Putin's Syria Strategy

Russian Airstrikes and What Comes Next

A Sukhoi Su-30SM jet fighter flies above a kite during an airshow outside Moscow, August 29, 2015. Maxim Shemetov / Reuters

As some had predicted, in late September Russia intervened in Syria. In Moscow’s eyes, the move reconfirmed Russia’s status as an indispensable power and broke down its international isolation by diverting attention from Ukraine, winning some applause in the EU and possibly creating conditions for sanctions relief. Most important, the United States softened its position on Syrian President Bashar al-Assad, whose resignation is no longer considered a precondition for settlement.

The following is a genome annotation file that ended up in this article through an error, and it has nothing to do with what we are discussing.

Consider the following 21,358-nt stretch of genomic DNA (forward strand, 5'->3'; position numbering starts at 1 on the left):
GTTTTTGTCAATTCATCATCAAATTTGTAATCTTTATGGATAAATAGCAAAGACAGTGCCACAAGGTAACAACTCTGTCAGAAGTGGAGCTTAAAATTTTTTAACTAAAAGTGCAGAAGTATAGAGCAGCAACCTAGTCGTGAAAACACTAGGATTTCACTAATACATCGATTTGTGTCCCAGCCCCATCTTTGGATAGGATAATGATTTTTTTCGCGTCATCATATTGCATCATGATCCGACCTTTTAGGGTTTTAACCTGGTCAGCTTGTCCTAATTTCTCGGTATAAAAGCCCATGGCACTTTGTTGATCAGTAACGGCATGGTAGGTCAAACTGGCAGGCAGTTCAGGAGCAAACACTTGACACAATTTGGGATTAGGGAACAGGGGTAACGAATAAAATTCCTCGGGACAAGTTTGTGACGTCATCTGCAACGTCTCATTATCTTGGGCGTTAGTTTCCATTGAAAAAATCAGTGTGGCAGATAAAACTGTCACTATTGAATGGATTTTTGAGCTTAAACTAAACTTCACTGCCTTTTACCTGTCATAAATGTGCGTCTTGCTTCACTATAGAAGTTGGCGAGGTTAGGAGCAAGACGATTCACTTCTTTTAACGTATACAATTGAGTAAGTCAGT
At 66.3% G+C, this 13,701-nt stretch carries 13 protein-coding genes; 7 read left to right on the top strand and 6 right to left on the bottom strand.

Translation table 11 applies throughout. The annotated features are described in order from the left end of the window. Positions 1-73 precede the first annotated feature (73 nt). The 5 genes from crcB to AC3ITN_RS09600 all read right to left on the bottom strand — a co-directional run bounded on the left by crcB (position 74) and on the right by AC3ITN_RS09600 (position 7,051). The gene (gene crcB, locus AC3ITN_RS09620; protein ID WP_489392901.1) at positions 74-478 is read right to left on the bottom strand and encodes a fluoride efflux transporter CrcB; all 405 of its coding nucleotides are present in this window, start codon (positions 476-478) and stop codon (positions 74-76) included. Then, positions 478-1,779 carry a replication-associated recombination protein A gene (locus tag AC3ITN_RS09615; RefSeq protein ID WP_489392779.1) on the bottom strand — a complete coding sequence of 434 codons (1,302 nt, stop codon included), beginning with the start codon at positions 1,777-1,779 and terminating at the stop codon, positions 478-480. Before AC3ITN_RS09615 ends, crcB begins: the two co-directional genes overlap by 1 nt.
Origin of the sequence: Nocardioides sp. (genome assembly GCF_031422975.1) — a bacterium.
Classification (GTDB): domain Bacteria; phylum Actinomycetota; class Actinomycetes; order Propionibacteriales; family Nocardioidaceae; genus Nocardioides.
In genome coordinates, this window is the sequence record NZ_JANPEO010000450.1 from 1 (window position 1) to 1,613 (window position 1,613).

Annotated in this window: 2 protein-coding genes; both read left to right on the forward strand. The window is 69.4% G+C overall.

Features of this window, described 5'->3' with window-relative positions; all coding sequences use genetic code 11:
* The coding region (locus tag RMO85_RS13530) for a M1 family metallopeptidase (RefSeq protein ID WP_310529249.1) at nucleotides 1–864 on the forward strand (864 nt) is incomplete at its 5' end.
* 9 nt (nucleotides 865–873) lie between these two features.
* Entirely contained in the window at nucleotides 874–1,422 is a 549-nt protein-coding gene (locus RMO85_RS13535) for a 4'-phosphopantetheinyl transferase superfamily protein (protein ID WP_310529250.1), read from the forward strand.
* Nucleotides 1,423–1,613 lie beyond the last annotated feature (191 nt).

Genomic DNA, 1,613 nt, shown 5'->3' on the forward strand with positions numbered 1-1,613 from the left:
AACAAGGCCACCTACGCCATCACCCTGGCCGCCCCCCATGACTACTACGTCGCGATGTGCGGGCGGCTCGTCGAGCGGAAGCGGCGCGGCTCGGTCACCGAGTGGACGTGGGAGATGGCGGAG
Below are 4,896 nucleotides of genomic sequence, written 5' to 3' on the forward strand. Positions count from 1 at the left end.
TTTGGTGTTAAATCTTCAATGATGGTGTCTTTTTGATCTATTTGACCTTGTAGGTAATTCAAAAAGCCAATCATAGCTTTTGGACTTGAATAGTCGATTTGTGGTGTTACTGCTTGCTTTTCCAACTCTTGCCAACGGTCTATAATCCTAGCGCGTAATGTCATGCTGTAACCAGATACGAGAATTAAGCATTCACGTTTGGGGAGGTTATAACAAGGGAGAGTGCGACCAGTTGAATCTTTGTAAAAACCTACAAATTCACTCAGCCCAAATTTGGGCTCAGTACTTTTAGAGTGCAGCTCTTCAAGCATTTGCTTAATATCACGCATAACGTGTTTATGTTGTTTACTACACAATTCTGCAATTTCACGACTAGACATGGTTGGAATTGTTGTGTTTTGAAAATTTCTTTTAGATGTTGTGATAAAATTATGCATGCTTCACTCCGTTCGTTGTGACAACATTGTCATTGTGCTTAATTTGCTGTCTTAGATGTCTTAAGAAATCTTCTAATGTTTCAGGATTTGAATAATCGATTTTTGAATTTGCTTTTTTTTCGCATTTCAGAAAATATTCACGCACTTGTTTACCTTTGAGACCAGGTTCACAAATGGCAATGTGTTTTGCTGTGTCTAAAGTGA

To examine what Moscow is ultimately after—its theory of victory—and how it will get there, one has to make some assumptions. First, disputes about Russian President Vladimir Putin’s prudence and the Kremlin’s aptitude for sound national security policy are unsettled. But empirical evidence suggests that Putin, though not necessarily a chess grandmaster, does have his own systematic method for managing crises and strategic interactions. He is guided by his understanding of Russia’s past

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